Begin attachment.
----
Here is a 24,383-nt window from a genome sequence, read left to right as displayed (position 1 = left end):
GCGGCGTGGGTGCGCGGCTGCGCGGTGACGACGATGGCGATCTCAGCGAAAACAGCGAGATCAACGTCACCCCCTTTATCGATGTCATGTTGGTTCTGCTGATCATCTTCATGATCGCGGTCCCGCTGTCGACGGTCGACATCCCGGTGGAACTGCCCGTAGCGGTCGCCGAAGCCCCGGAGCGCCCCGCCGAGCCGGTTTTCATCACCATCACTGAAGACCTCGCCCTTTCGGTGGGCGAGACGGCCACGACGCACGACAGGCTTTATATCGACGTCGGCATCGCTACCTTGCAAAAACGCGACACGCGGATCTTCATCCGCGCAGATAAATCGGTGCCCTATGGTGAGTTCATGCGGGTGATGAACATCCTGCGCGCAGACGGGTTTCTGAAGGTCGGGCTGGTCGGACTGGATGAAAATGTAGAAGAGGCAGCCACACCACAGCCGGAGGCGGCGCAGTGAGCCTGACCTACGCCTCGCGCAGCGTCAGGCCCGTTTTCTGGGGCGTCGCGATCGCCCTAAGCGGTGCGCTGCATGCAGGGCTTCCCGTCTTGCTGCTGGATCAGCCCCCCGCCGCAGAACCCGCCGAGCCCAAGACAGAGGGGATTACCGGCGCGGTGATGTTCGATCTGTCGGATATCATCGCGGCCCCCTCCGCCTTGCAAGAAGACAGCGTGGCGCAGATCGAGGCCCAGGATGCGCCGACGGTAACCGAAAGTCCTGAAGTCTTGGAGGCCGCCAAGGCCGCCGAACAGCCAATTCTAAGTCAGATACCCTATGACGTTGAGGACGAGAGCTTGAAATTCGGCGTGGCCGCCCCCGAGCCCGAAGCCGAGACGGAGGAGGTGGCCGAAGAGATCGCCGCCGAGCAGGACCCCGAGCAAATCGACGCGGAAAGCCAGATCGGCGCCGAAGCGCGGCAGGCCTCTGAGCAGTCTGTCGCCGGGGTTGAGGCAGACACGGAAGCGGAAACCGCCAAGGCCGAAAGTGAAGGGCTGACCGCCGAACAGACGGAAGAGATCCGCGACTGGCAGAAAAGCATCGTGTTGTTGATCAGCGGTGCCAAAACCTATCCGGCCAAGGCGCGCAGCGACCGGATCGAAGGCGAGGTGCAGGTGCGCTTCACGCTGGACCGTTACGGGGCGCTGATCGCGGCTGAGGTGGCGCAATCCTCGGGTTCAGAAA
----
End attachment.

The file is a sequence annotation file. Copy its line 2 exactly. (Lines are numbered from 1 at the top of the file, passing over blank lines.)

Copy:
GCGGCGTGGGTGCGCGGCTGCGCGGTGACGACGATGGCGATCTCAGCGAAAACAGCGAGATCAACGTCACCCCCTTTATCGATGTCATGTTGGTTCTGCTGATCATCTTCATGATCGCGGTCCCGCTGTCGACGGTCGACATCCCGGTGGAACTGCCCGTAGCGGTCGCCGAAGCCCCGGAGCGCCCCGCCGAGCCGGTTTTCATCACCATCACTGAAGACCTCGCCCTTTCGGTGGGCGAGACGGCCACGACGCACGACAGGCTTTATATCGACGTCGGCATCGCTACCTTGCAAAAACGCGACACGCGGATCTTCATCCGCGCAGATAAATCGGTGCCCTATGGTGAGTTCATGCGGGTGATGAACATCCTGCGCGCAGACGGGTTTCTGAAGGTCGGGCTGGTCGGACTGGATGAAAATGTAGAAGAGGCAGCCACACCACAGCCGGAGGCGGCGCAGTGAGCCTGACCTACGCCTCGCGCAGCGTCAGGCCCGTTTTCTGGGGCGTCGCGATCGCCCTAAGCGGTGCGCTGCATGCAGGGCTTCCCGTCTTGCTGCTGGATCAGCCCCCCGCCGCAGAACCCGCCGAGCCCAAGACAGAGGGGATTACCGGCGCGGTGATGTTCGATCTGTCGGATATCATCGCGGCCCCCTCCGCCTTGCAAGAAGACAGCGTGGCGCAGATCGAGGCCCAGGATGCGCCGACGGTAACCGAAAGTCCTGAAGTCTTGGAGGCCGCCAAGGCCGCCGAACAGCCAATTCTAAGTCAGATACCCTATGACGTTGAGGACGAGAGCTTGAAATTCGGCGTGGCCGCCCCCGAGCCCGAAGCCGAGACGGAGGAGGTGGCCGAAGAGATCGCCGCCGAGCAGGACCCCGAGCAAATCGACGCGGAAAGCCAGATCGGCGCCGAAGCGCGGCAGGCCTCTGAGCAGTCTGTCGCCGGGGTTGAGGCAGACACGGAAGCGGAAACCGCCAAGGCCGAAAGTGAAGGGCTGACCGCCGAACAGACGGAAGAGATCCGCGACTGGCAGAAAAGCATCGTGTTGTTGATCAGCGGTGCCAAAACCTATCCGGCCAAGGCGCGCAGCGACCGGATCGAAGGCGAGGTGCAGGTGCGCTTCACGCTGGACCGTTACGGGGCGCTGATCGCGGCTGAGGTGGCGCAATCCTCGGGTTCAGAAA